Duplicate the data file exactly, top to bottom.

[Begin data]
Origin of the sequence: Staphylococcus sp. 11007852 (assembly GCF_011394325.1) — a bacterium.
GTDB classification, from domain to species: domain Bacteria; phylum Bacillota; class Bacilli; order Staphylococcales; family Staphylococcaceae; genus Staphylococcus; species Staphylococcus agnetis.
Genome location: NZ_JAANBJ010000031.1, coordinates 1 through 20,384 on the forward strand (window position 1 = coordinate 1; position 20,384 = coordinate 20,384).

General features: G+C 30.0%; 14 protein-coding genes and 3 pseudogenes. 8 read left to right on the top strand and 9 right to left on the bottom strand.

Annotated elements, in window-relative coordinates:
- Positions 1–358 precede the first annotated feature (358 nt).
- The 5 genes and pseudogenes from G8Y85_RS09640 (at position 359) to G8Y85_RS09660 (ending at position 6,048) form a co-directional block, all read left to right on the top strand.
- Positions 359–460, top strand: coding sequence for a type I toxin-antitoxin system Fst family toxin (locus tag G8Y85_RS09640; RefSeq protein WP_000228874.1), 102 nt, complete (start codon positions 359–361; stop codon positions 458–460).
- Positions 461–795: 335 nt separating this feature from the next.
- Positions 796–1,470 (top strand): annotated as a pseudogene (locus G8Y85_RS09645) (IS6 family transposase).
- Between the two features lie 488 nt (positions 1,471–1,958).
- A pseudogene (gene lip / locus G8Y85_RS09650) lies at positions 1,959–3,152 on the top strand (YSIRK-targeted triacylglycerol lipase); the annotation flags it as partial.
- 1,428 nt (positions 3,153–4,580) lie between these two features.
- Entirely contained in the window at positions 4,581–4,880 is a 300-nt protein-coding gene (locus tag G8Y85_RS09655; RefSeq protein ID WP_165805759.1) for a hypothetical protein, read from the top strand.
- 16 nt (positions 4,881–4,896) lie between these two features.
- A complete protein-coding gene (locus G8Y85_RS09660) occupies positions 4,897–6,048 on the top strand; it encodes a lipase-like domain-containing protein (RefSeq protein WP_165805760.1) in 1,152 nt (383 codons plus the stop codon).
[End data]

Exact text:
Origin of the sequence: Staphylococcus sp. 11007852 (assembly GCF_011394325.1) — a bacterium.
GTDB classification, from domain to species: domain Bacteria; phylum Bacillota; class Bacilli; order Staphylococcales; family Staphylococcaceae; genus Staphylococcus; species Staphylococcus agnetis.
Genome location: NZ_JAANBJ010000031.1, coordinates 1 through 20,384 on the forward strand (window position 1 = coordinate 1; position 20,384 = coordinate 20,384).

General features: G+C 30.0%; 14 protein-coding genes and 3 pseudogenes. 8 read left to right on the top strand and 9 right to left on the bottom strand.

Annotated elements, in window-relative coordinates:
- Positions 1–358 precede the first annotated feature (358 nt).
- The 5 genes and pseudogenes from G8Y85_RS09640 (at position 359) to G8Y85_RS09660 (ending at position 6,048) form a co-directional block, all read left to right on the top strand.
- Positions 359–460, top strand: coding sequence for a type I toxin-antitoxin system Fst family toxin (locus tag G8Y85_RS09640; RefSeq protein WP_000228874.1), 102 nt, complete (start codon positions 359–361; stop codon positions 458–460).
- Positions 461–795: 335 nt separating this feature from the next.
- Positions 796–1,470 (top strand): annotated as a pseudogene (locus G8Y85_RS09645) (IS6 family transposase).
- Between the two features lie 488 nt (positions 1,471–1,958).
- A pseudogene (gene lip / locus G8Y85_RS09650) lies at positions 1,959–3,152 on the top strand (YSIRK-targeted triacylglycerol lipase); the annotation flags it as partial.
- 1,428 nt (positions 3,153–4,580) lie between these two features.
- Entirely contained in the window at positions 4,581–4,880 is a 300-nt protein-coding gene (locus tag G8Y85_RS09655; RefSeq protein ID WP_165805759.1) for a hypothetical protein, read from the top strand.
- 16 nt (positions 4,881–4,896) lie between these two features.
- A complete protein-coding gene (locus G8Y85_RS09660) occupies positions 4,897–6,048 on the top strand; it encodes a lipase-like domain-containing protein (RefSeq protein WP_165805760.1) in 1,152 nt (383 codons plus the stop codon).